Wanna chat like your favourite Love Islanders (or at least be able to understand what they're on about)? Then you need our ULTIMATE guide to Love Island lingo...
If like Camilla, you’re often left wondering what the hell the other islanders are talking about, then you need our guide to the Love Island Lingo of 2017.
They really do sound like they’re speaking a totally different language sometimes, so here we give you the low-down on what those words and phrases really mean…
Montana doesn't want it stuck on her - OK! (Credit: Love Island)
1. Stick it on him/her
To make a move on someone, flirt with someone or express desire/intent. Nothing to do with actually sticking anything on anyone.
Use it in a sentence: “Do not even think about sticking it on me tonight”
If you’re acting a bit pathetic and getting a bit soppy over a girl/boy, but not in a good way! Trying too hard, acting a bit desperate. Although we know its hot in Mallorca, the islanders aren’t actually melting.
Use it in a sentence: “You’re such a melt” OR “The guy is a tuna MELT”
When you get a bad gut feeling about someone that you just can’t shake off.
Use it in a sentence: “When you’ve seen a boy and got the ick, it’s caught you and its taken over your body. Its just ick.”
Kem is pranging out (Credit: Love Island)
4. Pranging out
Something that gives you a sudden wave of anxiety and panic.
Use it in a sentence: “When that new boy came in, I immediately started pranging out”
5. Graft / grafting
When you put in the work with someone romantically. Not to be mistaken for doing actual hard work, which we know none of them are really doing during their 7 weeks in the villa.
Use it in a sentence:“I’ve been grafting all day” OR “You really gotta put in the graft with that one”
WATCH: Here's what the Love Island mums think of their kids antics!
If someone acts a bit off with you, acts a bit negatively towards you. Rarely used in the villa to describe a taste.
Use it in a sentence: “Why you being so salty with me?”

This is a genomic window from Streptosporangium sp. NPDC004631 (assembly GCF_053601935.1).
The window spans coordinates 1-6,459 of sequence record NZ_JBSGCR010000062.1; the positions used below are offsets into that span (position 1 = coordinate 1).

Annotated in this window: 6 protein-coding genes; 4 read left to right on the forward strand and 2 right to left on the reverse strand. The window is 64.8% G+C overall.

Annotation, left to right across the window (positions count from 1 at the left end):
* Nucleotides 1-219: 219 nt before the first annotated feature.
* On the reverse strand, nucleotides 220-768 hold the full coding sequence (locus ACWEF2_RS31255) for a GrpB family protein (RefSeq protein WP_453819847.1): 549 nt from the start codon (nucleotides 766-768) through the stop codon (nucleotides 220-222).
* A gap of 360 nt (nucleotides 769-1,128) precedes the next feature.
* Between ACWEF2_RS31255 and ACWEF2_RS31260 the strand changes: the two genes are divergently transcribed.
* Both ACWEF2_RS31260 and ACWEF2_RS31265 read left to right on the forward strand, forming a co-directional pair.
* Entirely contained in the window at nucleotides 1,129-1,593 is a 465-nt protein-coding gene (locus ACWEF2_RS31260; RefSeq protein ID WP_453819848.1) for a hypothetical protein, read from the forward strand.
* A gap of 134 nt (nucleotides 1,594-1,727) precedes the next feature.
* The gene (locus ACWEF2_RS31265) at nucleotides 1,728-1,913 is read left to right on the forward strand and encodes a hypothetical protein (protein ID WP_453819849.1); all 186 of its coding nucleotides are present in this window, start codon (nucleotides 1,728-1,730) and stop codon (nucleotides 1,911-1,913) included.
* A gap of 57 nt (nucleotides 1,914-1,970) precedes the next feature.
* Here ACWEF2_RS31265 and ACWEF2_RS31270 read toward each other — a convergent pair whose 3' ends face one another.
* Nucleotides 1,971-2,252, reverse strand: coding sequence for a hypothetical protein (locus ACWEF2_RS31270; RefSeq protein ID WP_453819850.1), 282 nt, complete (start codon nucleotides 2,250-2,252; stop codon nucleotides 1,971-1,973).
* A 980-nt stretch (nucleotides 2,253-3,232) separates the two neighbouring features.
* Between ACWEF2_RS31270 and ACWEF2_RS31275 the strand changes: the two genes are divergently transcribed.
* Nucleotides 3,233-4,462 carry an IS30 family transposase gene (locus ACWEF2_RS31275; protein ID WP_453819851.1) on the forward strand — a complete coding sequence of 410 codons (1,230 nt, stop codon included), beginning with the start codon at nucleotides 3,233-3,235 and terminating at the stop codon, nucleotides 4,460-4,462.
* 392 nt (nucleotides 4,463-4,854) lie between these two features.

7. Crack on
To try and start a romantic relationship with someone.
Use it in a sentence: “We’re done now so you two can crack on.”
Quick! Someone help Olivia out the dicksand! (Credit: Love Island)
Like quicksand, ‘dicksand’ is what you get caught in when you’re totally obsessed with a guy and can’t get him out of your head.
Use it in a sentence: “I’ve fallen right into dicksand”f
When you get dumped, or dump someone. Nothing to do with the pastry-based food item.
Use it in a sentence: “She proper pied him off. Bet he feels like a right mug”
When you take something too far, and be too overdramatic about something. This one genuinely doesn’t make any sense to us.
Use it in a sentence: “Why are you getting so extra about it?”
Don't mug Chris off (Credit: Love Island)
11. Mugged off / muggy
When someone goes behind your back, or acts sneaky and plays you for a fool. Often mistaken for describing warm, humid weather.
Use it in a sentence: “You started chatting her up when you know she’s with me. You mugged me off, mate” OR “What you did back there, that was proper muggy” OR “MUGGY MIKE” (FYI, totally our new favourite Love Island nickname…)
When someone is being deceitful or sly behind you’re back. Don’t panic, this isnt to be mistaken for actual reptiles in the villa.
“She’s such a snake”
13. Eggs in baskets
Literally every islander has uttered the phrase, “eggs in baskets” at somepoint this series, and although its pretty self-explanatory, we couldn’t write a Love Island Dictionary without adding this one in there. It basically means to refer to your potential partners as ‘eggs’, so if you really like someone then you may put all your eggs in one basket.
Use it in a sentence: “Are all your eggs in Alex’s basket then? Or are there still some left over?”
Amber's into him... on paper, at least (Credit: Love Island)
14. On paper...
When someone is your type, but there’s just something missing. They might look like the type of person you’d go for, but in real life there’s just something missing!
Use it in a sentence: “On paper, he is 100% my type”